Mixed up in all of this are the activities of a pair of dodgy traders, Miller and Mackintosh, one of whom has his eye on Jenny. Yes, Jenny is in this episode, but all she does (pretty much) is to ride round and round the fringes of the plot, never quite meeting Agnes or Greg. Is this supposed to be ironic or bittersweet somehow? I’m not sure. It just comes across as an annoying distraction from the main storyline.

The episode’s most effective sequence sees Greg hunted across country by a band of armed children, one that recalls Peter Pan and Lord of the Flies in equal measure (this follows a scene in which Greg shows an alarming tendency to let people who wish him ill sneak up on him, possibly intentional foreshadowing of the end of the season). Based on this and the startling scenes dealing with the disease, this could have been a very memorable horror story of an episode, but instead it ends up going off in all sorts of directions – Greg reveals his encyclopaedic knowledge of folk legends, puts a young girl out of her misery by smothering her to death, discusses juvenile delinquency with a teenage boy, and organises a musical parade, and then right at the end an elephant turns up out of nowhere.

McCulloch and Dudley apparently agreed that the director, George Spenton-Foster, ‘****ed up’ A Little Learning, but there are some effective moments and a very arty sequence where the faces of Jenny and the girl Greg’s about to kill fade into one another repeatedly, and I’m not exactly sure how you could make such an eclectic collection of elements work as a coherent story. Still, nice to see Ian McCulloch again, if nothing else.

Ian McCulloch is basically just now an occasional guest star in a series not previously much known for barnstorming performances from the visiting cast, but one of these does form the centrepiece of Martin Worth’s Law of the Jungle, a more obviously philosophical and focused episode than the other ones so far this series. Again, you wish it was made on film, because as it stands it looks rather like an experimental zero-budget student film.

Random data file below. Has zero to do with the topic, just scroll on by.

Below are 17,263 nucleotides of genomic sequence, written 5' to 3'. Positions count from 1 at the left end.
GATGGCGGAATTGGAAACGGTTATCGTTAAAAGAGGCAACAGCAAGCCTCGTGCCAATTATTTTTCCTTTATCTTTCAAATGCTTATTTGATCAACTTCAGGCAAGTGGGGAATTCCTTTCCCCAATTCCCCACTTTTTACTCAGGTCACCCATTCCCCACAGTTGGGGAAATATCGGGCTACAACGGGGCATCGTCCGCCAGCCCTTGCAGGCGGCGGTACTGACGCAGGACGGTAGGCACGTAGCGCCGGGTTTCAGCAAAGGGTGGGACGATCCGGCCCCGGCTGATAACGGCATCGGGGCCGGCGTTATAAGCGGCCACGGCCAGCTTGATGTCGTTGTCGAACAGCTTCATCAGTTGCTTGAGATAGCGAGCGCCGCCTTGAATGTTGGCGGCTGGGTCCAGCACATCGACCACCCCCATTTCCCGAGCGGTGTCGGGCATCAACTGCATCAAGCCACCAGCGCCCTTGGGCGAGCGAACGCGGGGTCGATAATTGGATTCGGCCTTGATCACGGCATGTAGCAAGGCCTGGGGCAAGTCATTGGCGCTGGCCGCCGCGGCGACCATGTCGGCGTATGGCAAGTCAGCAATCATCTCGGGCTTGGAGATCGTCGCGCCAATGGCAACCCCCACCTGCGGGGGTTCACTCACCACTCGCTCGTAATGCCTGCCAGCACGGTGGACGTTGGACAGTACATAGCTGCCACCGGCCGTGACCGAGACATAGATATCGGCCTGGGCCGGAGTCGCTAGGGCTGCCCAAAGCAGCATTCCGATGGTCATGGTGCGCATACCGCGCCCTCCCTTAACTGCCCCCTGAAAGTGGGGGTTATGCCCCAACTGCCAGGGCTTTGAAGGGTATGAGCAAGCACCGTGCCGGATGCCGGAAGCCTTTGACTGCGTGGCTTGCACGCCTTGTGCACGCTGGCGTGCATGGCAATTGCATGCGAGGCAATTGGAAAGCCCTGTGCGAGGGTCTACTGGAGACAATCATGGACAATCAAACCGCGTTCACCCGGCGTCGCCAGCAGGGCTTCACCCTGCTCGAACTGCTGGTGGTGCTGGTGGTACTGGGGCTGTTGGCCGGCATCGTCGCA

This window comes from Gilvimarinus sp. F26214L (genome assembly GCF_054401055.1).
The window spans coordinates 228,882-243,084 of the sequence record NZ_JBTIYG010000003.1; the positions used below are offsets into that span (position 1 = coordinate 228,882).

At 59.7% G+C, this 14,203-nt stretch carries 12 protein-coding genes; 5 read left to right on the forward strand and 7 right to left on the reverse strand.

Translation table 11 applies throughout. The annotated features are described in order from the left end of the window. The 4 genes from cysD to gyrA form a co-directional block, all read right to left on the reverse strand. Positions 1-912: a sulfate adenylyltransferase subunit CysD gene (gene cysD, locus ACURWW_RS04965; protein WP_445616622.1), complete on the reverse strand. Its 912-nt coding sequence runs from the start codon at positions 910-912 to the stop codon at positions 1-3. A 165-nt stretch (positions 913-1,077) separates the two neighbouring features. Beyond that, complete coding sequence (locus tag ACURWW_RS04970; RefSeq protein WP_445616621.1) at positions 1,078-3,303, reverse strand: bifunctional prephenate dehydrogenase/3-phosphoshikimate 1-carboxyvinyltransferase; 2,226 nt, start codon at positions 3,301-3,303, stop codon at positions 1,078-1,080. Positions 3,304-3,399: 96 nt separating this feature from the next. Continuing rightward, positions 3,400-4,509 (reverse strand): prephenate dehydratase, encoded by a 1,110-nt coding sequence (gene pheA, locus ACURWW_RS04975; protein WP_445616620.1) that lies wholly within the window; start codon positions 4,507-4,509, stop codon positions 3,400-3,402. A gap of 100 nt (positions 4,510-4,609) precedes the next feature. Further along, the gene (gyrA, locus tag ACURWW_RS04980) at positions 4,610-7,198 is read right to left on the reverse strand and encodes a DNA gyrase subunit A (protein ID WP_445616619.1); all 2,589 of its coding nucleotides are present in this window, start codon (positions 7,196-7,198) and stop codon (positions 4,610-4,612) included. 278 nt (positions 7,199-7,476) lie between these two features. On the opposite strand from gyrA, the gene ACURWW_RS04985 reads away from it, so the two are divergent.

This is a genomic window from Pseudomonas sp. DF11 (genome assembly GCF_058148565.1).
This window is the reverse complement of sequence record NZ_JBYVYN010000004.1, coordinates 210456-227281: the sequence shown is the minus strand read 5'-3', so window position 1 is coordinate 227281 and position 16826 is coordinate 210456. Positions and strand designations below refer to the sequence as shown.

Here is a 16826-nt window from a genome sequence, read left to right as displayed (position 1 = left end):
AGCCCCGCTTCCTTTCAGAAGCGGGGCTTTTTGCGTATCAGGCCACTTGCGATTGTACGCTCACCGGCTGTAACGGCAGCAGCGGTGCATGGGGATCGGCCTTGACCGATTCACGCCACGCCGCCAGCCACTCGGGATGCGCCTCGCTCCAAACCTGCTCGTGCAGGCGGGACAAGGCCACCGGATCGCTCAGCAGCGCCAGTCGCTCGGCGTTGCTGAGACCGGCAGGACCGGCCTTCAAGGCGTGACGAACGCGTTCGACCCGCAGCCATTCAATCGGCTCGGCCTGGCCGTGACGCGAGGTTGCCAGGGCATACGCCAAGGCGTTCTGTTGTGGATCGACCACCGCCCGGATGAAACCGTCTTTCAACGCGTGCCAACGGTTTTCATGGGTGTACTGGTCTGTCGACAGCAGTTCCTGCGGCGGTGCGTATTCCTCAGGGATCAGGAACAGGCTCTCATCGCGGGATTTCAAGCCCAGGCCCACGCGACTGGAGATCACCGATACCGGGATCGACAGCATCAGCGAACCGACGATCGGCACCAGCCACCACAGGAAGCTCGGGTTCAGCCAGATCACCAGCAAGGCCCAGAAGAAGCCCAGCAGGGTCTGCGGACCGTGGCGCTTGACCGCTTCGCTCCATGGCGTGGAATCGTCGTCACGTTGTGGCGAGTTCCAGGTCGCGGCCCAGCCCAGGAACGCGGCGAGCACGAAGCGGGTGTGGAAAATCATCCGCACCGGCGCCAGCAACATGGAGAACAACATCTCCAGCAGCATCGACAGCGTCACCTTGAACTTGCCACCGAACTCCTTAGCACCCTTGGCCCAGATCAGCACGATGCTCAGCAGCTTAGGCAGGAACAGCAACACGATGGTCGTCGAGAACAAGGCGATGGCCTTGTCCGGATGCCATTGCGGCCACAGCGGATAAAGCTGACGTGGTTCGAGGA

Jenny meets up with Charles, Agnes, and Hubert again, and together they visit what they previously thought was a flourishing farm. But it is deserted, the family who lived there having vanished. It transpires that the young men of the family have fallen under the sway of Brod, a pre-death slaughterman turned hunter chieftain. Brod has rejected the settled lifestyle completely, and he and his followers live solely by hunting and scavenging, with Brod maintaining his dominance through a combination of sheer personal charisma and brute strength.

(Some sort of not very subtle retcon seems to have occurred at some point, because this is the second episode in a row to apparently feature members of the same family who all survived the plague – a mother and her sons here, and a pair of siblings in A Little Learning. With the possible exception of Abby and her son Peter, there was no suggestion that resistance to the virus ran in families – Paul and Arthur both lost their children to the disease, though it makes sense for the offspring of two resistant parents (like Greg and Abby’s son) to inherit it. The revision of the series’ ground rules does not end here, either.)